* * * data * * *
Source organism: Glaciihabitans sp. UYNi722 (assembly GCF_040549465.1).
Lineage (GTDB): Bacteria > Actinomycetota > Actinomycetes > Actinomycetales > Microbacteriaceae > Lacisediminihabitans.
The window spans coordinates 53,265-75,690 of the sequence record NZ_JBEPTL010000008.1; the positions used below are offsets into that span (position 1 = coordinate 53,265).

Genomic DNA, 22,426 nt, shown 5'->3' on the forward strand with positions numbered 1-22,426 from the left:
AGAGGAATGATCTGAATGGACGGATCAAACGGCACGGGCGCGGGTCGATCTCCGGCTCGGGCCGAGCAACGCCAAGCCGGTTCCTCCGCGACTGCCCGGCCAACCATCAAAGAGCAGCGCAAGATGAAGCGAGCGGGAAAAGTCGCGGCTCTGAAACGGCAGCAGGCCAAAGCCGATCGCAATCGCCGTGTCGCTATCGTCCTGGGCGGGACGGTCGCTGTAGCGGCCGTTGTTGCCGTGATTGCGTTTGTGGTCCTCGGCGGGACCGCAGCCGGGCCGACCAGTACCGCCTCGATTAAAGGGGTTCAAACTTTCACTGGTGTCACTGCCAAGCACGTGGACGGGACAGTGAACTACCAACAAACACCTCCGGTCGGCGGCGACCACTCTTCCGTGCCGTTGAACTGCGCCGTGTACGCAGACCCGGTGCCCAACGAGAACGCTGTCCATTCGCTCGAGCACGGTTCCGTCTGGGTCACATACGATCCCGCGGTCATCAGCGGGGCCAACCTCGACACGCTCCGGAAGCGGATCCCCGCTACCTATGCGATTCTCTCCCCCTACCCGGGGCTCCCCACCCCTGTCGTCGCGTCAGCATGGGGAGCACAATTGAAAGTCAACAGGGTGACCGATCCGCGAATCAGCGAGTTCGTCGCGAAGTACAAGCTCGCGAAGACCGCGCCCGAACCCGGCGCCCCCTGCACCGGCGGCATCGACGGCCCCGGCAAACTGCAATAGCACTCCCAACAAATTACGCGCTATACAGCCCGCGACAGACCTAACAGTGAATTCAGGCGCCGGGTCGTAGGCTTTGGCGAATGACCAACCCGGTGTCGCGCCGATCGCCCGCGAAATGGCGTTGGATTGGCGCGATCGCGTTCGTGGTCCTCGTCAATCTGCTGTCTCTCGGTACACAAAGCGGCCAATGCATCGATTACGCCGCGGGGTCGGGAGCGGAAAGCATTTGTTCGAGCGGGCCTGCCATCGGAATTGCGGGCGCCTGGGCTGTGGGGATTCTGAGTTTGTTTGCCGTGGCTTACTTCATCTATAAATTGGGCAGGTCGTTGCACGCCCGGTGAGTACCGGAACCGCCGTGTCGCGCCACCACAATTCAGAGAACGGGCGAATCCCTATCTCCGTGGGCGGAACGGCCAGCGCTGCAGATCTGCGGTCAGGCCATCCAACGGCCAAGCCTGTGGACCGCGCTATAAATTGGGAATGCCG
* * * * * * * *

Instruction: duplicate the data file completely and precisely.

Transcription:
Source organism: Glaciihabitans sp. UYNi722 (assembly GCF_040549465.1).
Lineage (GTDB): Bacteria > Actinomycetota > Actinomycetes > Actinomycetales > Microbacteriaceae > Lacisediminihabitans.
The window spans coordinates 53,265-75,690 of the sequence record NZ_JBEPTL010000008.1; the positions used below are offsets into that span (position 1 = coordinate 53,265).

Genomic DNA, 22,426 nt, shown 5'->3' on the forward strand with positions numbered 1-22,426 from the left:
AGAGGAATGATCTGAATGGACGGATCAAACGGCACGGGCGCGGGTCGATCTCCGGCTCGGGCCGAGCAACGCCAAGCCGGTTCCTCCGCGACTGCCCGGCCAACCATCAAAGAGCAGCGCAAGATGAAGCGAGCGGGAAAAGTCGCGGCTCTGAAACGGCAGCAGGCCAAAGCCGATCGCAATCGCCGTGTCGCTATCGTCCTGGGCGGGACGGTCGCTGTAGCGGCCGTTGTTGCCGTGATTGCGTTTGTGGTCCTCGGCGGGACCGCAGCCGGGCCGACCAGTACCGCCTCGATTAAAGGGGTTCAAACTTTCACTGGTGTCACTGCCAAGCACGTGGACGGGACAGTGAACTACCAACAAACACCTCCGGTCGGCGGCGACCACTCTTCCGTGCCGTTGAACTGCGCCGTGTACGCAGACCCGGTGCCCAACGAGAACGCTGTCCATTCGCTCGAGCACGGTTCCGTCTGGGTCACATACGATCCCGCGGTCATCAGCGGGGCCAACCTCGACACGCTCCGGAAGCGGATCCCCGCTACCTATGCGATTCTCTCCCCCTACCCGGGGCTCCCCACCCCTGTCGTCGCGTCAGCATGGGGAGCACAATTGAAAGTCAACAGGGTGACCGATCCGCGAATCAGCGAGTTCGTCGCGAAGTACAAGCTCGCGAAGACCGCGCCCGAACCCGGCGCCCCCTGCACCGGCGGCATCGACGGCCCCGGCAAACTGCAATAGCACTCCCAACAAATTACGCGCTATACAGCCCGCGACAGACCTAACAGTGAATTCAGGCGCCGGGTCGTAGGCTTTGGCGAATGACCAACCCGGTGTCGCGCCGATCGCCCGCGAAATGGCGTTGGATTGGCGCGATCGCGTTCGTGGTCCTCGTCAATCTGCTGTCTCTCGGTACACAAAGCGGCCAATGCATCGATTACGCCGCGGGGTCGGGAGCGGAAAGCATTTGTTCGAGCGGGCCTGCCATCGGAATTGCGGGCGCCTGGGCTGTGGGGATTCTGAGTTTGTTTGCCGTGGCTTACTTCATCTATAAATTGGGCAGGTCGTTGCACGCCCGGTGAGTACCGGAACCGCCGTGTCGCGCCACCACAATTCAGAGAACGGGCGAATCCCTATCTCCGTGGGCGGAACGGCCAGCGCTGCAGATCTGCGGTCAGGCCATCCAACGGCCAAGCCTGTGGACCGCGCTATAAATTGGGAATGCCG